Parents fill library to hear DOH talk on HPV vaccine

Parents fill library to hear DOH talk on HPV vaccine

Late afternoon Monday, Rhode Islanders from around the state gathered outside of the Cumberland Public Library to share their stories of protest against the HPV vaccine that's now mandated for incoming 7th-graders. Protesters expressed worry about the health effects and objected to making it a mandate.
While crowd protests outside against the state-mandated shots

CUMBERLAND - A largely contentious crowd of nearly 100 people greeted Dr. Nicole Alexander-Scott Monday night at the Cumberland Public Library as the Rhode Island Department of Health continued its regional workshops about the HPV vaccine required of all 7th-graders this September.

Recently appointed DOH director, Alexander-Scott is charged with implementing a controversial law adopted a year ago but just taking effect with the new school year.

She and a team of medical professionals were in the Community Room of the library to outline the vaccine's benefits and field questions.

And while the crowd was patient for the 30-minute slideshow, they had plenty of questions - and personal stories about sick children - that later blunted Alexander-Scott's message.

This anti-vaccine protest has erupted in recent weeks as schools began notifying parents about the need to produce proof that 7th-grade boys and girls have been vaccinated for the cancer-causing human papillomavirus.

Detractors talk about negative medical reactions to the vaccine, but are also bristling at the state for insisting on a vaccine for 12-year-olds that guards against a disease spread largely by sexual contact.

And while the focus by family doctors and schools has been on the mandate, much of Monday's session focused on the exemptions available to parents that many said haven't been well publicized.

Alexander-Scott is calling attention to the DOH website's online exemption form that allows a parent to cite a religious objection.

The department, she said, has been reaching out to schools and providers to remind them of this exemption.

Find it at www.health.ri.gov/immunization/about/hpv/ under "resources" at the bottom of the page.

A medical exemption form is available only through a health care provider.

State law already requires a long list of immunizations for kids in public schools: hepatitis B, diphtheria, tetanus, pertussis, polio, measles, mumps, rubella, pneumococcal conjugate, Hib, and Varicella (chicken pox).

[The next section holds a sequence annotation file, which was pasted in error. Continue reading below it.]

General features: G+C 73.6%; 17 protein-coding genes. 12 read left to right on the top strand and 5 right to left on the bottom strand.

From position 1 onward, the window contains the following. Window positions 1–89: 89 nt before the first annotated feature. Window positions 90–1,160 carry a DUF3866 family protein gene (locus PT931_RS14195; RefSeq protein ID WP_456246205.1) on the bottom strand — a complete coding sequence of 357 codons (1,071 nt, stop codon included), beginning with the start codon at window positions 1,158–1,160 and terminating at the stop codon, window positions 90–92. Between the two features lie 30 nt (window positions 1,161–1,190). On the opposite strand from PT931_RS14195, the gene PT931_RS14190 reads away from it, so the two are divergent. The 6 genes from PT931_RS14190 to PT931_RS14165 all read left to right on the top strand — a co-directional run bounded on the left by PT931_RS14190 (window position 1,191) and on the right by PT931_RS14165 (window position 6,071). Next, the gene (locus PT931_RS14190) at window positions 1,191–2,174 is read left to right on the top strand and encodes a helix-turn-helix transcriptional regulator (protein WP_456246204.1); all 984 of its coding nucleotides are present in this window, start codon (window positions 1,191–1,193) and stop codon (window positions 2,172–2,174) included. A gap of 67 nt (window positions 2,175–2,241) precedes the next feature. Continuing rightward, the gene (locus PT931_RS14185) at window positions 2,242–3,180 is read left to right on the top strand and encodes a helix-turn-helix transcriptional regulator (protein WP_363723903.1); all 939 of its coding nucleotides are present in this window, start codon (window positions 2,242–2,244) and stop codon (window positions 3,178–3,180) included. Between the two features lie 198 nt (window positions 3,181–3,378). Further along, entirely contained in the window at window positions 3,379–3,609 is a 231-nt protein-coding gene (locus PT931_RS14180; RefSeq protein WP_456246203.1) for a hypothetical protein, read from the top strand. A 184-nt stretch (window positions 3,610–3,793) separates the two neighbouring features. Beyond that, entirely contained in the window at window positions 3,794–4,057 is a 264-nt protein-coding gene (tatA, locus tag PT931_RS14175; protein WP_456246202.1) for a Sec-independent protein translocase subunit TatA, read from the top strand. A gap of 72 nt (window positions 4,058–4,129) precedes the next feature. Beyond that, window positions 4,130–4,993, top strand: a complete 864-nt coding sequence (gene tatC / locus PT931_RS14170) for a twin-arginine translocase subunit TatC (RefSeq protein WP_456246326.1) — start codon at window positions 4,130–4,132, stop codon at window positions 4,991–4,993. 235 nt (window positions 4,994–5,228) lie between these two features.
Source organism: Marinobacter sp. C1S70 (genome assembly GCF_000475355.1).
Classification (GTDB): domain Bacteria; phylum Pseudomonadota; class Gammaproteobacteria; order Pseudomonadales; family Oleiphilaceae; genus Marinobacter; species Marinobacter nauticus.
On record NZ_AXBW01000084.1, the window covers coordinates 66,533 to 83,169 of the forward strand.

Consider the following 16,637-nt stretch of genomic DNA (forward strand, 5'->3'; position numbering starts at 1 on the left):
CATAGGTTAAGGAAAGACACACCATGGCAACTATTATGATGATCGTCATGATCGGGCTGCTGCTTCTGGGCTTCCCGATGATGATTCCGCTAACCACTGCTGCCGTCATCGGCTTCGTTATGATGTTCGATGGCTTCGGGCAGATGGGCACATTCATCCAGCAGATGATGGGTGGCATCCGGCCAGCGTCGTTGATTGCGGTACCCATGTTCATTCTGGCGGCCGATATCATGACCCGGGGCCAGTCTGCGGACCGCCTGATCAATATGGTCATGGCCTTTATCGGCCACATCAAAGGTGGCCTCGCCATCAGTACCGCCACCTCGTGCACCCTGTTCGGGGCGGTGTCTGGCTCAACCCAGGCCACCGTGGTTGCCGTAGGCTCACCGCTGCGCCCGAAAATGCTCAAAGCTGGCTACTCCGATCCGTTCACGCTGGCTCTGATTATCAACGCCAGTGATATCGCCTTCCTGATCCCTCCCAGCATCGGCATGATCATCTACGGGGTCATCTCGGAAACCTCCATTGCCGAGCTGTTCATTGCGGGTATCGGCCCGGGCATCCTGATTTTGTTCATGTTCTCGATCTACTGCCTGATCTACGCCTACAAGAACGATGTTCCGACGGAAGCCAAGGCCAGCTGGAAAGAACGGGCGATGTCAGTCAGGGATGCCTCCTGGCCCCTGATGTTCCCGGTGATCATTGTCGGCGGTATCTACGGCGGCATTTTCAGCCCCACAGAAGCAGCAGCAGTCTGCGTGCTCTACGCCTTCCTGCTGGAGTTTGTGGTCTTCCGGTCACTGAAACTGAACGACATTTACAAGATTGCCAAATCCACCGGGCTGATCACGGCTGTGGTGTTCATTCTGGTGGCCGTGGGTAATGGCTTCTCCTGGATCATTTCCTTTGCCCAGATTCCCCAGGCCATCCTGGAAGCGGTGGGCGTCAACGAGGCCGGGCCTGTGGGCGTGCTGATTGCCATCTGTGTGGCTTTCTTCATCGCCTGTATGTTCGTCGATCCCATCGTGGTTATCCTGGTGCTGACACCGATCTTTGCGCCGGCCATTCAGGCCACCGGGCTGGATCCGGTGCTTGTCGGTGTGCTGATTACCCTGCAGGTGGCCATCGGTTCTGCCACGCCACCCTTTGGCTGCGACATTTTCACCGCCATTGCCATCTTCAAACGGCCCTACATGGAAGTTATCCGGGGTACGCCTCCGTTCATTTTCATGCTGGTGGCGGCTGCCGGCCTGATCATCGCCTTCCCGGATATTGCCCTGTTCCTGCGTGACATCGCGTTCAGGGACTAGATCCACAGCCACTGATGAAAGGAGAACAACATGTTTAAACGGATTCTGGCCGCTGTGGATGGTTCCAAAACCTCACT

The new vaccine, said the medical professionals, is offering a long-term protection against certain warts and certain cancers, including cervical, by reducing the HPV virus in the population by some 68 percent among 13- to 19-year-olds.

It was adopted by the state, said Alexander-Scott, because Rhode Island has mandated school children receive every vaccine recommended by the federal Centers for Disease Control and Prevention, including those like tetanus, for example, that aren't spread within schools.

Three shots are required for full immunization and schools will be tracking all three, beginning with 7th-graders this year. Next year, they'll be looking for the second shot for 8th-graders and the following year, 9th-graders needing the third shot will be added.

Middle-schoolers are targeted because they're more responsive to vaccine and with the expectation of reaching them before they are sexually active, said Alexander-Scott.

The aim, the director said, "Is to prevent cancer for as many people as possible through vaccinations against HPV."

Currently, 27,000 cases of cancer caused by the HPV or human papillomavirus virus are diagnosed annually, she said. Some 4,000 women a year die of cervical cancer every year.

Gynecological oncology specialist Dr. Katina Robinson told the crowd that Rhode Island is leading the nation as one of the few places where it's mandated.

The vaccine was presented as "safe" and "effective" Monday night despite the stories parents presented to a crowd that loudly applauded everyone who stood to counter the professionals.

Side effects are mostly confined to soreness, slight fever, headache and, for some, fainting.

The DOH presentation was preceded by a rally of some 60 or more people outside of the library, most holding hand-lettered signs, objecting to the mandated vaccine and calling for its repeal.

Three doctors, Dr. Mark Brady, Dr. Stephen Petteruti and Dr. Christopher Black, were among those speaking out with the organization Rhode Islanders Against Mandated HPV Vaccine and the Rhode Island Center for Freedom & Prosperity.

Brady told the crowd that the DOH "cannot demonstrate a clear and present danger from the virus," adding the mandate "smacks of paternalism."

Black said he doesn't "want my patients, my children, or my friends' children to be part of an experiment."

He added, "Who is going to back us up when something goes terribly wrong?"

Petteruti said his own stepson suffered temporary blindness in one eye following a shot that has never been investigated, the doctor complained.

Lincoln mom Michelle Rennick was among the speakers who described as many as 10 different diseases striking her daughter following the third shot three years ago.

The DOH had planned to conclude its short series of community meetings with Cumberland, but has scheduled two more for next week - West Warwick on Aug. 25 and Middletown on Aug. 27.